Achiote paste not only adorns a beautiful red color on foods but also adds deep rich flavors to meats. Marinate your dishes, especially meat dishes such as pork, beef, chicken, and even seafood with this paste if you’re a kind of spicy food lover.
This article explores the recipe, uses, and substitutes for achiote paste.
What Is Achiote Paste?
Recado rojo or achiote paste is a popular blend of spices. It’s made with annatto seeds, cumin, coriander, oregano, pepper, garlic, and cloves.
This paste is mostly used for coloring and flavoring meat dishes and seafood. It works as a marinade, meat rub, or sauce.
It’s a popular marinade for meat dishes in Mexican, Caribbean, and Central American cuisines.
Achiote paste has a complex flavor and aroma. It adds a slightly smoky and earthy flavor; moderately sweet and spicy.
Annatto seeds are the base ingredient in Achiote paste. In fact, the name achiote (pronounced ah-chee-oh-tah) is the Mexican name for annatto seeds. The terms “Achiote” and “Annatto” are used interchangeably. They are the seeds of the achiote tree (Bixa Orellana), native to tropical regions from Mexico to Brazil.
Besides its use in cooking, in the Caribbean and America, annatto seeds are a natural dye (yellowish or bright red color) used for body painting, cloth dyeing, and food coloring.
Related Post: Achiote Powder: Substitutes, Uses, Flavor Revealed
Where To Buy Achiote Paste?
It’s easily available in most grocery stores in the whole of America and the Caribbean. Mostly, you’ll find it in the Mexican/Latin section of a grocery store. Outside Mexico, they are commonly labeled as annatto or ground annatto seeds. If you can’t get it in your area, use a suitable achiote paste substitute listed below.
The pre-made achiote paste that you purchase needs to be diluted with broth or water before using it in your cooking. If you have the time and patience, a homemade achiote paste is the best for the fresh and original flavor.
Achiote Paste Recipe
A homemade condiment is better in many ways to enhance and complement any food. It’s easy to make achiote paste with its authentic rich, bold, tangy flavor and color. Your homemade paste can last up to a month if stored in an airtight container in the refrigerator.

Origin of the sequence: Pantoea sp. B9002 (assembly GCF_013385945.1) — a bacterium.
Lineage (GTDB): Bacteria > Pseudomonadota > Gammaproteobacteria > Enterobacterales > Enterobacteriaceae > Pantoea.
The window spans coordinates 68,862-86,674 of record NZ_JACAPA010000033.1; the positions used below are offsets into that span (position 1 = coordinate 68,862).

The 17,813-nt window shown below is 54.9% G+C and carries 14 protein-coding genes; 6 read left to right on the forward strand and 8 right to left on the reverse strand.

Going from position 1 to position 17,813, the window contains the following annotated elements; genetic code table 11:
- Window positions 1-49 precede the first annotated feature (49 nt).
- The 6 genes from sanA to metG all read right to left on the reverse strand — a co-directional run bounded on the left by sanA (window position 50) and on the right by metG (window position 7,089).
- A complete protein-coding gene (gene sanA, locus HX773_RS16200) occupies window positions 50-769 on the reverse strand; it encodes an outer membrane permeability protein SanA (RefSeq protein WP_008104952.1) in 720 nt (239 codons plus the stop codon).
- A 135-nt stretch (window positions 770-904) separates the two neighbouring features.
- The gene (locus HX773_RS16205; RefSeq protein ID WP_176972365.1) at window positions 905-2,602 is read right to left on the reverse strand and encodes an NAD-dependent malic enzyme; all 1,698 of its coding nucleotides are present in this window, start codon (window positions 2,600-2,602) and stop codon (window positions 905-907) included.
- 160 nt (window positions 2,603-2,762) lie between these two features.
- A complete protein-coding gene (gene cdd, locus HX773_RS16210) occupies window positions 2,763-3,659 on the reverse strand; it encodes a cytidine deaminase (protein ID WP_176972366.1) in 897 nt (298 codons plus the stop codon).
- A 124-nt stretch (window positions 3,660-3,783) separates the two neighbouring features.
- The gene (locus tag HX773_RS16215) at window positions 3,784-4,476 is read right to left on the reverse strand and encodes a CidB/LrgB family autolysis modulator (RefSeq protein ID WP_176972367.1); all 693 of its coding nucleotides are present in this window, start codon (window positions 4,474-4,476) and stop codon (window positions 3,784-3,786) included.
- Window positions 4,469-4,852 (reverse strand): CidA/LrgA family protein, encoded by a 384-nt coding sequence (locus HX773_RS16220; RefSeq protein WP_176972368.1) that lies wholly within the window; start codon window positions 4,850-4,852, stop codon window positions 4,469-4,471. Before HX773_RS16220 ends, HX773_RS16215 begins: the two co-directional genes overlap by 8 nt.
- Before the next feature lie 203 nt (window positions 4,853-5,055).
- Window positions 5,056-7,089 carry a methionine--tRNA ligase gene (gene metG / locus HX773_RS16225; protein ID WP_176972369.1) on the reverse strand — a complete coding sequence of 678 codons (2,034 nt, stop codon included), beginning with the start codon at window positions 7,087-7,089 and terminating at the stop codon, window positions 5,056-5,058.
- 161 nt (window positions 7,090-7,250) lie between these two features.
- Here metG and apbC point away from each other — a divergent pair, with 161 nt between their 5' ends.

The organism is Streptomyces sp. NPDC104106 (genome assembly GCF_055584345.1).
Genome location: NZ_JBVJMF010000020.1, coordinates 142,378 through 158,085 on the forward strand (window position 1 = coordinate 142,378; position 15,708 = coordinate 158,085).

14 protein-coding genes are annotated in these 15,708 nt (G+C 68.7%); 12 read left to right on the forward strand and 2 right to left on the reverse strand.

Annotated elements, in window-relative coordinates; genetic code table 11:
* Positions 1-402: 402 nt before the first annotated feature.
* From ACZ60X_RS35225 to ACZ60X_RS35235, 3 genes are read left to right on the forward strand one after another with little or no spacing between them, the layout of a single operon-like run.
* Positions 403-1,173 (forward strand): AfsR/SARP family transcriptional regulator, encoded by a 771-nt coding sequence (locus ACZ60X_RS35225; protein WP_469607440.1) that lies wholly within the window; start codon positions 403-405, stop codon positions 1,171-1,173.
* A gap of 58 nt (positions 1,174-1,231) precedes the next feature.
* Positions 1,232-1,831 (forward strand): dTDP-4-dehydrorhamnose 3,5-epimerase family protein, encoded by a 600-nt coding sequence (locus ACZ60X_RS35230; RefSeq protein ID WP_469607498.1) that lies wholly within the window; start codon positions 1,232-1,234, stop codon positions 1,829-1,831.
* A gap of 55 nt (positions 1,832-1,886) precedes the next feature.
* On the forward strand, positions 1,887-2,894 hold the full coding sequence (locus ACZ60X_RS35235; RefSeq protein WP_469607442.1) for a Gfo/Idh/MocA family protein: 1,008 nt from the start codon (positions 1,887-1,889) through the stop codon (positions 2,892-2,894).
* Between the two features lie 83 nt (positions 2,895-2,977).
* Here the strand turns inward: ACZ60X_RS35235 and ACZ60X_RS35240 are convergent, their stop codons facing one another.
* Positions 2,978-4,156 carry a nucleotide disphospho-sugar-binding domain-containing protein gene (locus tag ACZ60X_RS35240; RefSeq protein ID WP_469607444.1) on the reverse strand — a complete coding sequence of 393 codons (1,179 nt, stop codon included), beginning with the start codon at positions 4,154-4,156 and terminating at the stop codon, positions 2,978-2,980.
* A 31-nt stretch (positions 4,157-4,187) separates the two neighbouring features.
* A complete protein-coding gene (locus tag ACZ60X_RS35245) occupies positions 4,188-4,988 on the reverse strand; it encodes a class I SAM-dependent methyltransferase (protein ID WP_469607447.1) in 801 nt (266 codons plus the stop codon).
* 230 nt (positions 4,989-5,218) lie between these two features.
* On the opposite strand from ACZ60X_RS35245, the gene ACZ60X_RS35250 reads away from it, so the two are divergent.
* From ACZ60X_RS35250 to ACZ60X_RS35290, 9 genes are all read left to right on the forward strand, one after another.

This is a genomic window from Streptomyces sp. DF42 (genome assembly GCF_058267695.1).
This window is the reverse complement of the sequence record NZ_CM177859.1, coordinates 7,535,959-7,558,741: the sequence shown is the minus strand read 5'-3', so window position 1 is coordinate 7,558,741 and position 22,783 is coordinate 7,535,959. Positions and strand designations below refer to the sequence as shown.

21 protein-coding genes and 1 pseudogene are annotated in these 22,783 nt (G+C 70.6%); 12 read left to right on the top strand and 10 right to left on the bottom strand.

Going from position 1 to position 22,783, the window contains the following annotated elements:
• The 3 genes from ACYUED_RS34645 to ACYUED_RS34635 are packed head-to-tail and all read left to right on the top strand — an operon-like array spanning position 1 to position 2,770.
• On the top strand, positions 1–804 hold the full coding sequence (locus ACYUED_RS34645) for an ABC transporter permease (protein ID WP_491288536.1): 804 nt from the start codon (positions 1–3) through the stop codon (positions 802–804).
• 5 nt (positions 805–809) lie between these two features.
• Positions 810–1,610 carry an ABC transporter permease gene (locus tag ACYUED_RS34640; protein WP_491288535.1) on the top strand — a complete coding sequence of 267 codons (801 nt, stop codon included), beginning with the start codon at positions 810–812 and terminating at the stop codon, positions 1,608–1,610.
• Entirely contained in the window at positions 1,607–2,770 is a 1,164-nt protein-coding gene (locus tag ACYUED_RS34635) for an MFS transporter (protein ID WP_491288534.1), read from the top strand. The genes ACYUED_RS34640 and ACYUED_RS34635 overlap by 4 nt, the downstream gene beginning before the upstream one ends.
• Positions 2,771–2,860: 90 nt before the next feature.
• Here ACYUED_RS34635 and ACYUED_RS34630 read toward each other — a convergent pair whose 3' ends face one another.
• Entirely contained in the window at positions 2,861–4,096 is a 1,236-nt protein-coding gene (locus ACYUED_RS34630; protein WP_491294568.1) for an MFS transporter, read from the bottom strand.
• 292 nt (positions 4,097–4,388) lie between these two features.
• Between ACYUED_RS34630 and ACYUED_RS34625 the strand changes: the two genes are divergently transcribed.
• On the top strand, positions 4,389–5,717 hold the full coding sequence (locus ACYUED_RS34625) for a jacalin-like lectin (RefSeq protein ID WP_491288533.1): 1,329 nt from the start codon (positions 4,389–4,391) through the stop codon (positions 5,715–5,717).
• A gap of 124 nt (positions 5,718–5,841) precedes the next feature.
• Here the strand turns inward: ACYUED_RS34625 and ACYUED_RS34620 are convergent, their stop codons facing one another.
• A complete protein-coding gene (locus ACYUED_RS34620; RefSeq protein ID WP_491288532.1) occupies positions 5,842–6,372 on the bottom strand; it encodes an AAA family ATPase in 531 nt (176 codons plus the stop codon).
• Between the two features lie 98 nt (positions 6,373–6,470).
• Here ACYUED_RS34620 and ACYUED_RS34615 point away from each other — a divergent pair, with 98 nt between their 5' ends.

- 1/4 cup annatto seeds
- 1 tablespoon dried oregano
- 1 tablespoon coriander seeds
- 1 teaspoon black peppercorns
- 1 teaspoon cumin seeds
- 2 whole cloves
- 1 teaspoon kosher salt
- 5 cloves garlic
- ½ cup bitter orange juice (or 1/3 cup white vinegar)
Using a spice mill or mortar and pestle grind the annatto seeds, coriander seeds, cumin seeds, cloves, and peppercorns into a fine consistency.
Transfer the ground spices, thinly sliced garlic cloves, and orange juice into a blender and process until it is smooth.
Your Achiote paste is ready for use or stored in an airtight container in the refrigerator.
How to Use This Condiment?
Use achiote paste by rubbing the mixture onto beef, pork, chicken, or fish and let it stay untouched for a minimum of 4 hours.
Dilute the paste with water, oil, broth, Worcestershire sauce, vinegar, or lemon juice, and use it as a marinade.
Diluted Achiote paste can be used as a sauce to be served with tacos, burritos, or any dish. Similarly, this paste can also be added to tamale and empanada dough for flavor and color.
Not necessary to refrigerate the freshly made achiote paste before use but refrigerate it for future uses.
Best Achiote Paste Substitutes
Don’t have Achiote paste? Nothing to worry about! Here are 3 simple alternatives to achiote paste.
Homemade Achiote Paste
This paste is made of all common ingredients; most of them are readily available in the spice rack of every kitchen. Making your own condiment is the best substitute for achiote paste that you buy from a grocery store. For your reference, its recipe is already included above on this page.
Prepared Chili Paste
A chili paste is typically made of toasted and reconstituted dried chilies. It has a stronger flavor and color than most hot sauces and chili powders that you can think of. Chili paste is a lot similar to achiote paste in color, texture, and peppery flavor. Also, they both have similar uses in cooking. In a pinch, use chili paste as a substitute for achiote paste, especially as a marinade or rub for meat dishes.
Turmeric/Saffron + Paprika
Just like achiote paste used for food coloring, you can use turmeric or saffron for the same purpose. They cannot mimic the flavor profile of achiote though they produce a similar color. However, a simple concoction of ground paprika and turmeric/saffron would work as an emergency replacement for achiote paste.
Frequently Asked Questions
Is Achiote Paste the Same as Sazon Seasoning?
The golden-orange hue-colored Sazon seasoning is a lot similar to achiote paste both in ingredients and color. Both of them are different in texture and uses. Sazon seasoning is a powder sprinkled into recipes. On the other hand, the paste-like texture of Achiote paste is formed by the bitter orange juice added to it. Achiote paste has strongly flavored cloves but Sazon seasoning includes cilantro. In a pinch, Sazon seasoning can be a workable achiote paste substitute.
Does Achiote paste have MSG?
Achiote paste does not contain MSG. Usually, kosher salt is used in it for saltiness. However, most brands of Sazon seasoning sold in the market do contain MSG.
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